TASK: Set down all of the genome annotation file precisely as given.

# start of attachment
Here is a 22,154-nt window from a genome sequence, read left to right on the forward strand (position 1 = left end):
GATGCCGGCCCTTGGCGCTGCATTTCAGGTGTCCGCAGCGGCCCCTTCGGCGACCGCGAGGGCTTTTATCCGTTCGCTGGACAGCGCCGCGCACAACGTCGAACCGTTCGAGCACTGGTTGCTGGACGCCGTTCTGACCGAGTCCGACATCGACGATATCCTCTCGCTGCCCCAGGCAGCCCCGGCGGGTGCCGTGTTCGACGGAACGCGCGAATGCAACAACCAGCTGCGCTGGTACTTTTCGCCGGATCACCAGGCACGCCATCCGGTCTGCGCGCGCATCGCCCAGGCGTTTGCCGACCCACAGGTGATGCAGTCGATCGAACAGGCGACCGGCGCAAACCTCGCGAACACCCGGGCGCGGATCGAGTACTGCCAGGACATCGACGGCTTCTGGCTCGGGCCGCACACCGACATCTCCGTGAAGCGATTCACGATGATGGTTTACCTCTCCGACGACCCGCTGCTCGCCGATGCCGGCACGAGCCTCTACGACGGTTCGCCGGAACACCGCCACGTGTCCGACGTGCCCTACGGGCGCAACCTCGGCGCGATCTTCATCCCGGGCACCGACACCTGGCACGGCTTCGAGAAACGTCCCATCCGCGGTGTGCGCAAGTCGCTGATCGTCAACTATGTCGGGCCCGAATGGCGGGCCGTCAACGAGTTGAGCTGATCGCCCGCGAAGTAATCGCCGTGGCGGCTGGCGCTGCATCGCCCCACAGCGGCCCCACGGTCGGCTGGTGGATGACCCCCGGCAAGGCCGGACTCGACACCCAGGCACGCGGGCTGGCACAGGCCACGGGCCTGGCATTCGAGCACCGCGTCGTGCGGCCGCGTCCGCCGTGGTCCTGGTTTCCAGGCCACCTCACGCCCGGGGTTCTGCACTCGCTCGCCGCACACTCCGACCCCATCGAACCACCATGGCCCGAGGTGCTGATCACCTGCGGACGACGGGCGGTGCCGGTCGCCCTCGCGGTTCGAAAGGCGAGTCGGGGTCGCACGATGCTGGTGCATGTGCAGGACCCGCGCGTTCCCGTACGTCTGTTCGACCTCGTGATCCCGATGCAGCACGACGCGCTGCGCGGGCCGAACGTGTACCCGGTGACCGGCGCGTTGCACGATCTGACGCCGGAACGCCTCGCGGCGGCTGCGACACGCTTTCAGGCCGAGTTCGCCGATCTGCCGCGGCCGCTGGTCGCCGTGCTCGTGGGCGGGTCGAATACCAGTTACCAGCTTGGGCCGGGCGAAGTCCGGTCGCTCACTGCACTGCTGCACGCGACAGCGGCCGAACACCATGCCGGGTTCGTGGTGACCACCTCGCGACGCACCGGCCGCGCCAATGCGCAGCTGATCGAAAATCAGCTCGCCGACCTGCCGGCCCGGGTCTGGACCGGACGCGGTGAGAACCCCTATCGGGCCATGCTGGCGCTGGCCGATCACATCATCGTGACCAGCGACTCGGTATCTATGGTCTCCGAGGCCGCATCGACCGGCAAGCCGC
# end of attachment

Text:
Here is a 22,154-nt window from a genome sequence, read left to right on the forward strand (position 1 = left end):
GATGCCGGCCCTTGGCGCTGCATTTCAGGTGTCCGCAGCGGCCCCTTCGGCGACCGCGAGGGCTTTTATCCGTTCGCTGGACAGCGCCGCGCACAACGTCGAACCGTTCGAGCACTGGTTGCTGGACGCCGTTCTGACCGAGTCCGACATCGACGATATCCTCTCGCTGCCCCAGGCAGCCCCGGCGGGTGCCGTGTTCGACGGAACGCGCGAATGCAACAACCAGCTGCGCTGGTACTTTTCGCCGGATCACCAGGCACGCCATCCGGTCTGCGCGCGCATCGCCCAGGCGTTTGCCGACCCACAGGTGATGCAGTCGATCGAACAGGCGACCGGCGCAAACCTCGCGAACACCCGGGCGCGGATCGAGTACTGCCAGGACATCGACGGCTTCTGGCTCGGGCCGCACACCGACATCTCCGTGAAGCGATTCACGATGATGGTTTACCTCTCCGACGACCCGCTGCTCGCCGATGCCGGCACGAGCCTCTACGACGGTTCGCCGGAACACCGCCACGTGTCCGACGTGCCCTACGGGCGCAACCTCGGCGCGATCTTCATCCCGGGCACCGACACCTGGCACGGCTTCGAGAAACGTCCCATCCGCGGTGTGCGCAAGTCGCTGATCGTCAACTATGTCGGGCCCGAATGGCGGGCCGTCAACGAGTTGAGCTGATCGCCCGCGAAGTAATCGCCGTGGCGGCTGGCGCTGCATCGCCCCACAGCGGCCCCACGGTCGGCTGGTGGATGACCCCCGGCAAGGCCGGACTCGACACCCAGGCACGCGGGCTGGCACAGGCCACGGGCCTGGCATTCGAGCACCGCGTCGTGCGGCCGCGTCCGCCGTGGTCCTGGTTTCCAGGCCACCTCACGCCCGGGGTTCTGCACTCGCTCGCCGCACACTCCGACCCCATCGAACCACCATGGCCCGAGGTGCTGATCACCTGCGGACGACGGGCGGTGCCGGTCGCCCTCGCGGTTCGAAAGGCGAGTCGGGGTCGCACGATGCTGGTGCATGTGCAGGACCCGCGCGTTCCCGTACGTCTGTTCGACCTCGTGATCCCGATGCAGCACGACGCGCTGCGCGGGCCGAACGTGTACCCGGTGACCGGCGCGTTGCACGATCTGACGCCGGAACGCCTCGCGGCGGCTGCGACACGCTTTCAGGCCGAGTTCGCCGATCTGCCGCGGCCGCTGGTCGCCGTGCTCGTGGGCGGGTCGAATACCAGTTACCAGCTTGGGCCGGGCGAAGTCCGGTCGCTCACTGCACTGCTGCACGCGACAGCGGCCGAACACCATGCCGGGTTCGTGGTGACCACCTCGCGACGCACCGGCCGCGCCAATGCGCAGCTGATCGAAAATCAGCTCGCCGACCTGCCGGCCCGGGTCTGGACCGGACGCGGTGAGAACCCCTATCGGGCCATGCTGGCGCTGGCCGATCACATCATCGTGACCAGCGACTCGGTATCTATGGTCTCCGAGGCCGCATCGACCGGCAAGCCGC